dairy sector. The Canadian Dairy Board issues milk quotas as producers right to sell an amount
of milk 13. The Dairy Commission of Canada predetermines the milk production for a certain
period so that it balances with the predicted demand forecasts of the milk (Canadian Dairy
Commission report, 2010). The Dairy Commission, which is the bona fide milk regulator,
balances milk production from all farms across the Canadian provinces with the domestic
consumption of the dairy products by issuing marketing quotas within the framework provided by
the National Milk Marketing Plan. The National Milk Marketing Plan establishes the national
milk production target for industrial milk in Canada, or Market Sharing Quota (Canadian Dairy
Commission, 2010). When setting up this milk production target, the Canadian Dairy Commission
incorporates the milk imports and exports to cater for all demand and supply dimensions.
The probable question that is speculating is how the Canadian government is going to compensate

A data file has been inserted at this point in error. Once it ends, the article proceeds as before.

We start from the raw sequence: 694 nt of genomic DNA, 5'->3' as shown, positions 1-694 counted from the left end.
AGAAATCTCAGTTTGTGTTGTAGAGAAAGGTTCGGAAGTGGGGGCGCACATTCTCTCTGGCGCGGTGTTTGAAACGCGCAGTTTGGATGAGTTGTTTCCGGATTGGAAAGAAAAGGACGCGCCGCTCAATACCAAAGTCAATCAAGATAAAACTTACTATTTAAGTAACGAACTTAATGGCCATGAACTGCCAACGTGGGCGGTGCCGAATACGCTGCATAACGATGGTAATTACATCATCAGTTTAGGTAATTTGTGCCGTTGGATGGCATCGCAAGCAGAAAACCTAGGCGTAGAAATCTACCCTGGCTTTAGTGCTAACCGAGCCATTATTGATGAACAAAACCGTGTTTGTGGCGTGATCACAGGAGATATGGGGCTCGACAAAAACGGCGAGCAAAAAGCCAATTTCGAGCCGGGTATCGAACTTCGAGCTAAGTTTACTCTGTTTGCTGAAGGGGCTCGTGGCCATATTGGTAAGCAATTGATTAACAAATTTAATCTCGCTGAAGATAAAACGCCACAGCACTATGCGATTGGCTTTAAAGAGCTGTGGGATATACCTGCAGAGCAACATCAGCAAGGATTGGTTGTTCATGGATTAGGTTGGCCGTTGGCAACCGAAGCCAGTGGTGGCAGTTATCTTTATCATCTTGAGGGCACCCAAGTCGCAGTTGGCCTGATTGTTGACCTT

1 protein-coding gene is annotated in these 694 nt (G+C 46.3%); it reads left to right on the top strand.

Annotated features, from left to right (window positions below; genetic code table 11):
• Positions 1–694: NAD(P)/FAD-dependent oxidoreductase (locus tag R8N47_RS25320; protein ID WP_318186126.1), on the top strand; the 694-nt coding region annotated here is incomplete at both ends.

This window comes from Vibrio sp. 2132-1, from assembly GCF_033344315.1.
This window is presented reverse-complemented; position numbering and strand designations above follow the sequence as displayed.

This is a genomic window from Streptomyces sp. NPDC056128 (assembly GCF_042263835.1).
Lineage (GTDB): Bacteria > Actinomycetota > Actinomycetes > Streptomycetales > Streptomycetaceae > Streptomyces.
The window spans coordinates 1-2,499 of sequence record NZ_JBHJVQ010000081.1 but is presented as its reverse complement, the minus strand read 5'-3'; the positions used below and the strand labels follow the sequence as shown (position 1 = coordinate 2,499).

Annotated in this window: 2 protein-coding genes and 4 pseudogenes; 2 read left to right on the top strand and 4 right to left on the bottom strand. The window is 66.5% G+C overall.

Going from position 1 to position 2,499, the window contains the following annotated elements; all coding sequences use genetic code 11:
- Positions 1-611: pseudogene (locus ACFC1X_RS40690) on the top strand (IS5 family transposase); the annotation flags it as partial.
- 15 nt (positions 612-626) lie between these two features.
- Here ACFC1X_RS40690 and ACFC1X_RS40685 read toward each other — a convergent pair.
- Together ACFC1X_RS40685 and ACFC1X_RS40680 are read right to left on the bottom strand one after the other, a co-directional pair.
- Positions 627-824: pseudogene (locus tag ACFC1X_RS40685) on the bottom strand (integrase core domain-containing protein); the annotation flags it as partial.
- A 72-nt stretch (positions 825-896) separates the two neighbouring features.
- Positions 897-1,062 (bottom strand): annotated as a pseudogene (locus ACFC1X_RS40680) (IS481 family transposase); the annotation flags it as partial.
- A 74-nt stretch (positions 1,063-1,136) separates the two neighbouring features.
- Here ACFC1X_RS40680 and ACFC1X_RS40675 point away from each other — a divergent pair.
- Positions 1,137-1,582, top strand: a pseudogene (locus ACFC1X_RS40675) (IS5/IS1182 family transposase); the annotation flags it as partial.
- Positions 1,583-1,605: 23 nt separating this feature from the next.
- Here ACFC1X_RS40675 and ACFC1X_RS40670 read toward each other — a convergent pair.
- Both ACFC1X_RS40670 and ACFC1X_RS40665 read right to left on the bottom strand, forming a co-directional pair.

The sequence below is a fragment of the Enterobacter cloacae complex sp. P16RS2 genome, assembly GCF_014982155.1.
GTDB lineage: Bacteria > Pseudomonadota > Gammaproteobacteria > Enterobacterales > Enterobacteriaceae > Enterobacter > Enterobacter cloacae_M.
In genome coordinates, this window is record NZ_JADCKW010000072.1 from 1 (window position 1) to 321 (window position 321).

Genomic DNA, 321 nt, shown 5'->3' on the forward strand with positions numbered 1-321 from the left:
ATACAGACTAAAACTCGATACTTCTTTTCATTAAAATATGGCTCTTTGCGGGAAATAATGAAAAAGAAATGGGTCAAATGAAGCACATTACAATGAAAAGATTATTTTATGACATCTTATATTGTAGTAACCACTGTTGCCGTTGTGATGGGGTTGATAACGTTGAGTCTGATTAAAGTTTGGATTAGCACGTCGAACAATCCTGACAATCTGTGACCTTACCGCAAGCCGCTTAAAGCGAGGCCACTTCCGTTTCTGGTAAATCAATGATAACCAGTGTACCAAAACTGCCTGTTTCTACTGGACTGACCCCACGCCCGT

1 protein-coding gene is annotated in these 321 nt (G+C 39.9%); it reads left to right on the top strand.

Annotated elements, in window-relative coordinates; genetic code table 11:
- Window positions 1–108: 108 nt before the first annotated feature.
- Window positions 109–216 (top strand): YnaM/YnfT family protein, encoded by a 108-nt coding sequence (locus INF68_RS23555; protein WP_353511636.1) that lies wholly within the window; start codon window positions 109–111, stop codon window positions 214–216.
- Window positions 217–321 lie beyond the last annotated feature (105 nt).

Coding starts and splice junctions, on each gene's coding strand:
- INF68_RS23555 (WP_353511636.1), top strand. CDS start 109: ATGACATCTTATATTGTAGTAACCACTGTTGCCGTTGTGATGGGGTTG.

the dairy farmers who bought their quotas using loans from banks going to pay off their debts if
the government phases out the dairy supply management system? As of June 2015, there were
11962 farmers with milk shipments across Canada with about 959 dairy cows and 444 200 dairy
heifers14. Related to this, the whole milk per capita consumption has been on an upward trend for

10

The different stakeholders like dairy farmers, processors, government and dairy products consumers all interact on the dairy
market. Each stakeholder bargains to have a better deal but the most important part is to convince the policymakers who may be
the politicians to make the best rational decisions.
11
Canadian Parliamentary Report Review/Autumn, 2008
12

Oscam and Speijers (1992) observe that supply management system is an agricultural policy that involves controlling the